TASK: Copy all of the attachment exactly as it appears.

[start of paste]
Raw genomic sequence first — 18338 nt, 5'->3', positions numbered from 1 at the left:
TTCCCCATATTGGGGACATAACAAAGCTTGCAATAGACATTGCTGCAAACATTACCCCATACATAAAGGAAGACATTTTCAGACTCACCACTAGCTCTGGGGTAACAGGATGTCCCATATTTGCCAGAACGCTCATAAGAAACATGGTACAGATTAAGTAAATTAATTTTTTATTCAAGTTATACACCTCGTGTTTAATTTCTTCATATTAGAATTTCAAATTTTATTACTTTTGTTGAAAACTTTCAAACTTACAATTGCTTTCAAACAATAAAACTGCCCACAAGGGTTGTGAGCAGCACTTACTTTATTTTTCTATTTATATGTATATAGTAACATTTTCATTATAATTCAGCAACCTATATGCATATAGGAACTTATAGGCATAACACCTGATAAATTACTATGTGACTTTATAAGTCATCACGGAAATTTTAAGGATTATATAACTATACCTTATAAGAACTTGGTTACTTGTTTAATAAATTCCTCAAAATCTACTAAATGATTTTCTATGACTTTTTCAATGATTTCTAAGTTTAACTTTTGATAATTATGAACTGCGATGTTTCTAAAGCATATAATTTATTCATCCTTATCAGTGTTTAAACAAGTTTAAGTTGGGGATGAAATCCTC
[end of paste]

Raw genomic sequence first — 18338 nt, 5'->3', positions numbered from 1 at the left:
TTCCCCATATTGGGGACATAACAAAGCTTGCAATAGACATTGCTGCAAACATTACCCCATACATAAAGGAAGACATTTTCAGACTCACCACTAGCTCTGGGGTAACAGGATGTCCCATATTTGCCAGAACGCTCATAAGAAACATGGTACAGATTAAGTAAATTAATTTTTTATTCAAGTTATACACCTCGTGTTTAATTTCTTCATATTAGAATTTCAAATTTTATTACTTTTGTTGAAAACTTTCAAACTTACAATTGCTTTCAAACAATAAAACTGCCCACAAGGGTTGTGAGCAGCACTTACTTTATTTTTCTATTTATATGTATATAGTAACATTTTCATTATAATTCAGCAACCTATATGCATATAGGAACTTATAGGCATAACACCTGATAAATTACTATGTGACTTTATAAGTCATCACGGAAATTTTAAGGATTATATAACTATACCTTATAAGAACTTGGTTACTTGTTTAATAAATTCCTCAAAATCTACTAAATGATTTTCTATGACTTTTTCAATGATTTCTAAGTTTAACTTTTGATAATTATGAACTGCGATGTTTCTAAAGCATATAATTTATTCATCCTTATCAGTGTTTAAACAAGTTTAAGTTGGGGATGAAATCCTC